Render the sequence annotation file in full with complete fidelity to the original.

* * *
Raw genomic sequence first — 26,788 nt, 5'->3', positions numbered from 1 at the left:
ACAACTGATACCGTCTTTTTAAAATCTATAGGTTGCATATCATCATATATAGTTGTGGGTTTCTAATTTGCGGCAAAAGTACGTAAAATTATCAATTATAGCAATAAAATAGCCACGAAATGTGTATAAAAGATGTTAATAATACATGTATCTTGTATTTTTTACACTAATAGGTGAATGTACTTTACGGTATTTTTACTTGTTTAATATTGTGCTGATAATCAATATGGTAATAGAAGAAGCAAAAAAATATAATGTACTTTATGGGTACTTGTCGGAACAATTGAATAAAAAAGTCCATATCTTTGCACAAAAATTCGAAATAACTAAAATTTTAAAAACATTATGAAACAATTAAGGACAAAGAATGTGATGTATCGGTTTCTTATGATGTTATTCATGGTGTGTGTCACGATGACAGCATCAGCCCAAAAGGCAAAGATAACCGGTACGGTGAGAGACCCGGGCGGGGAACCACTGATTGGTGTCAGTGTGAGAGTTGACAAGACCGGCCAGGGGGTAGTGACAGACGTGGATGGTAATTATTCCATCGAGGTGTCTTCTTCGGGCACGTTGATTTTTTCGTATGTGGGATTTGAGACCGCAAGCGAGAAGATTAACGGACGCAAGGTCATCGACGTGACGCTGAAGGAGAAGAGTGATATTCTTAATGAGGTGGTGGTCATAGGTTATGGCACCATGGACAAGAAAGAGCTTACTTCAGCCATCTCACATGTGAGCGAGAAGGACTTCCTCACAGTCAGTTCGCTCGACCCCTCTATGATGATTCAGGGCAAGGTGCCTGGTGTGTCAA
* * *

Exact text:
Raw genomic sequence first — 26,788 nt, 5'->3', positions numbered from 1 at the left:
ACAACTGATACCGTCTTTTTAAAATCTATAGGTTGCATATCATCATATATAGTTGTGGGTTTCTAATTTGCGGCAAAAGTACGTAAAATTATCAATTATAGCAATAAAATAGCCACGAAATGTGTATAAAAGATGTTAATAATACATGTATCTTGTATTTTTTACACTAATAGGTGAATGTACTTTACGGTATTTTTACTTGTTTAATATTGTGCTGATAATCAATATGGTAATAGAAGAAGCAAAAAAATATAATGTACTTTATGGGTACTTGTCGGAACAATTGAATAAAAAAGTCCATATCTTTGCACAAAAATTCGAAATAACTAAAATTTTAAAAACATTATGAAACAATTAAGGACAAAGAATGTGATGTATCGGTTTCTTATGATGTTATTCATGGTGTGTGTCACGATGACAGCATCAGCCCAAAAGGCAAAGATAACCGGTACGGTGAGAGACCCGGGCGGGGAACCACTGATTGGTGTCAGTGTGAGAGTTGACAAGACCGGCCAGGGGGTAGTGACAGACGTGGATGGTAATTATTCCATCGAGGTGTCTTCTTCGGGCACGTTGATTTTTTCGTATGTGGGATTTGAGACCGCAAGCGAGAAGATTAACGGACGCAAGGTCATCGACGTGACGCTGAAGGAGAAGAGTGATATTCTTAATGAGGTGGTGGTCATAGGTTATGGCACCATGGACAAGAAAGAGCTTACTTCAGCCATCTCACATGTGAGCGAGAAGGACTTCCTCACAGTCAGTTCGCTCGACCCCTCTATGATGATTCAGGGCAAGGTGCCTGGTGTGTCAA